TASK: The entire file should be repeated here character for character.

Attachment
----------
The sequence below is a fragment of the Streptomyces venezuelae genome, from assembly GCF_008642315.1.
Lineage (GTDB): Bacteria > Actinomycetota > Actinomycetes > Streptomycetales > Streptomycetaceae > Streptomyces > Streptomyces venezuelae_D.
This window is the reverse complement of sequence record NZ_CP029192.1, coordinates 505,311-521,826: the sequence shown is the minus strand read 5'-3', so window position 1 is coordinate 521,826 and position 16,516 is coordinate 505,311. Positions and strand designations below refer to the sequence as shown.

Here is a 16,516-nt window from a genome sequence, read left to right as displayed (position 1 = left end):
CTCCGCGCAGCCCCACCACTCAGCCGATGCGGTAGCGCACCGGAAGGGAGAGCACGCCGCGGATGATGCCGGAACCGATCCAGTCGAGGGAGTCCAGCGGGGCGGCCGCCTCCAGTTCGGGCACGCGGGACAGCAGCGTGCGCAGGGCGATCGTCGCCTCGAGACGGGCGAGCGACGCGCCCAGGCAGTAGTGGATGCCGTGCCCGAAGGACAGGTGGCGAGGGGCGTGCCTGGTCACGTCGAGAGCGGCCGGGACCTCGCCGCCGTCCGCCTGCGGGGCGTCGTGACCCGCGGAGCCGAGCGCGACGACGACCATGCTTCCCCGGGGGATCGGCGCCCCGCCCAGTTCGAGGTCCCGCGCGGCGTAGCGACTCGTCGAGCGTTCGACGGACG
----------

The sequence below is a fragment of the Streptomyces venezuelae genome, from assembly GCF_008642315.1.
Lineage (GTDB): Bacteria > Actinomycetota > Actinomycetes > Streptomycetales > Streptomycetaceae > Streptomyces > Streptomyces venezuelae_D.
This window is the reverse complement of sequence record NZ_CP029192.1, coordinates 505,311-521,826: the sequence shown is the minus strand read 5'-3', so window position 1 is coordinate 521,826 and position 16,516 is coordinate 505,311. Positions and strand designations below refer to the sequence as shown.

Here is a 16,516-nt window from a genome sequence, read left to right as displayed (position 1 = left end):
CTCCGCGCAGCCCCACCACTCAGCCGATGCGGTAGCGCACCGGAAGGGAGAGCACGCCGCGGATGATGCCGGAACCGATCCAGTCGAGGGAGTCCAGCGGGGCGGCCGCCTCCAGTTCGGGCACGCGGGACAGCAGCGTGCGCAGGGCGATCGTCGCCTCGAGACGGGCGAGCGACGCGCCCAGGCAGTAGTGGATGCCGTGCCCGAAGGACAGGTGGCGAGGGGCGTGCCTGGTCACGTCGAGAGCGGCCGGGACCTCGCCGCCGTCCGCCTGCGGGGCGTCGTGACCCGCGGAGCCGAGCGCGACGACGACCATGCTTCCCCGGGGGATCGGCGCCCCGCCCAGTTCGAGGTCCCGCGCGGCGTAGCGACTCGTCGAGCGTTCGACGGACG